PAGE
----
A Myth is a Window

A Myth is a Window August 16, 2016


(image via Pixabay)

Remember that wonderful legend about the angel chopping a man’s hands off on the Dormition icon? There’s another popular version of the story, which was pointed out to me by alert readers Ksenia and Ryan. According to Susan Schneider of “Ask About the Orthodox Faith:” 

Bewailing their separation from the Mother of God, the Apostles prepared to bury Her all-pure body. A solemn procession went from Zion through Jerusalem to the Garden of Gethsemane. Unbelieving inhabitants of Jerusalem, taken aback by the extraordinarily grand funeral procession and vexed at the honor accorded the Mother of Jesus, complained of this to the High Priest and scribes.

The Jewish priest Jephonias (or Athonios), out of spite and hatred for the Mother of Jesus of Nazareth, wanted to topple the funeral bier on which lay the body of the Most Holy Virgin Mary, but an angel of God, some say the Archangel Michael, invisibly cut off his hands, which had touched the bier. Seeing such a wonder, Jephonias repented and with faith confessed the majesty of the Mother of God. He received healing and joined the crowd accompanying the body of the Mother of God, and he became a zealous follower of Christ.
(to read more http://www.pravoslavie.ru/english/63664.htm)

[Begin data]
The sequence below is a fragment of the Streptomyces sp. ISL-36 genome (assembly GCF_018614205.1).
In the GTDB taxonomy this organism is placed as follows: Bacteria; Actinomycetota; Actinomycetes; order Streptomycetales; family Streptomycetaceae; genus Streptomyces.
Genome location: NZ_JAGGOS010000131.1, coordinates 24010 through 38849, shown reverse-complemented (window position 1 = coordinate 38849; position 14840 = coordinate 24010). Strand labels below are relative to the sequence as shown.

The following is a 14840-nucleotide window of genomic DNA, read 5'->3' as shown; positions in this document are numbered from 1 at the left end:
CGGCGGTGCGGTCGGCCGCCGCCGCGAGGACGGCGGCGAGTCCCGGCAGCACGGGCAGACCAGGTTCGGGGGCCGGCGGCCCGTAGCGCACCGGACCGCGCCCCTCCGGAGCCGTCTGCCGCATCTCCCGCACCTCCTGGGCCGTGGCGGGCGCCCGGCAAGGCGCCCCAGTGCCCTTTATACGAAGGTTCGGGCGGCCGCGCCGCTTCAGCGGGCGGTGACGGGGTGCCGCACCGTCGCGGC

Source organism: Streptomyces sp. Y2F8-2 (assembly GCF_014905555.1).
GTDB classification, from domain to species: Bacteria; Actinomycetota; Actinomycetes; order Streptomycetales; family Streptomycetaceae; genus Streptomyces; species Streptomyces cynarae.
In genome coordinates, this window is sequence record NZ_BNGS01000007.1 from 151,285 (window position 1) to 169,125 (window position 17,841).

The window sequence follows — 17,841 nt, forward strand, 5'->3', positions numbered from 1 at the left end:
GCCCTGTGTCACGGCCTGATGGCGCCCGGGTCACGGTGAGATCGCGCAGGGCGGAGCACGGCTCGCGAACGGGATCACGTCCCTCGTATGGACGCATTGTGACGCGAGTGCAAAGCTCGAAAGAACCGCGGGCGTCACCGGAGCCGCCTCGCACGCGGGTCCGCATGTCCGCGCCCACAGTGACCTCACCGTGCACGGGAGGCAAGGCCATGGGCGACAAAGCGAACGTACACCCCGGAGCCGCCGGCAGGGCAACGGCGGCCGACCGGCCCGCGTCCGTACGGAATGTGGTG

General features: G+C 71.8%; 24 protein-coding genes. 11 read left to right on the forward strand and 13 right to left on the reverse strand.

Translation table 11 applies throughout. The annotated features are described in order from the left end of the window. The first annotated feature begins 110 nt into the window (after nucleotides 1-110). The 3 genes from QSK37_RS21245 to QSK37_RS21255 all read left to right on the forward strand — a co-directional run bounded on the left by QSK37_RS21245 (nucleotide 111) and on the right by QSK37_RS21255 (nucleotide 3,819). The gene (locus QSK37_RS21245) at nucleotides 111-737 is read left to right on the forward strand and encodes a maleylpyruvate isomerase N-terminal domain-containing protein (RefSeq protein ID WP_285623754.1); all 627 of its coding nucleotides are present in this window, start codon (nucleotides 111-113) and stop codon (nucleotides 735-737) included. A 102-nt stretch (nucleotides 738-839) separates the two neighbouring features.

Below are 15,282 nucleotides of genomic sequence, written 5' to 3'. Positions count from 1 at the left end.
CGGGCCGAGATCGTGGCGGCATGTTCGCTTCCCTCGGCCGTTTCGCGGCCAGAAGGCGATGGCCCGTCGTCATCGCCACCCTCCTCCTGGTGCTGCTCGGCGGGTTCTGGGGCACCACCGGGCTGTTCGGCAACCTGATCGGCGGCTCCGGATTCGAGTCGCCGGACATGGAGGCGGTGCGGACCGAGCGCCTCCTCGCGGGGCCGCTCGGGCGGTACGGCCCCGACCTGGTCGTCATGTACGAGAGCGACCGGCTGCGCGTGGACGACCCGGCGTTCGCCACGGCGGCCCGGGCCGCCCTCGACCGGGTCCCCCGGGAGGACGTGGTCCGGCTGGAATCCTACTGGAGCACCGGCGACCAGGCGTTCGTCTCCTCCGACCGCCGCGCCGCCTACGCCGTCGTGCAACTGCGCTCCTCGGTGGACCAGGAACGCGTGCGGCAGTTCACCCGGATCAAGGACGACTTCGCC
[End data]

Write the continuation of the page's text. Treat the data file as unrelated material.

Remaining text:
As Ksenia put it, “No harm, no foul, we’ll even reinstate your hands.”

I like that version just as well as the version I told you. “We’ll even reinstate your hands.” When Christ first convicts you, it can sometimes feel like violence, but how sweet and merciful He is when you see Him clearly.

I love it when legends do that. I love when there are different versions. I like to hear different ways of getting at the same truth.

When I was a bookish and naive youngster, I didn’t. I was obsessed with always getting the “real” and “authentic” version of a story; I had no patience for re-tellings, later variants and film adaptations. I missed out on a lot, including on the whole point of telling a myth.

Truth is both among and beyond us. Truth is  bigger than we are and more alive than we’ll ever be. We can’t pin it down. Everything I say to tell truths about the human experience is going to be a little bit right and quite a bit wrong. That’s why we need stories. Myths, legends and folktales are representations; they show us a fiction in order to tell us the truth. They’re a little bit like icons in that way, and we all know how much I love icons. In our church and on my icon wall, I have many little colorful, stylized pictures that open windows into Heaven, making visible the things that are too big to see. In myths and legends and tales, I find many little colorful, stylized stories that don’t make sense to the practical mind, but they each open up a little window to the truth.

In the version of Snow White I read and considered authentic growing up, the wicked stepmother arrives at Snow’s wedding having no idea who the bride is. When she sees her stepdaughter, lovelier than ever, she starts to run out of the chapel, but the dwarves catch her. They fashion white-hot iron shoes which they force onto her feet, and the evil old sorceress dances herself to death in them. As a child, I liked that one. It seemed so right. A nice hellish punishment for a vain old murderess. Dancing, the very symbol of wedding gaiety, becomes the means of execution. The witch was foolish enough to come to the wedding, and that was her undoing. The same to all who abuse their children. Later, I read another version of the tale.

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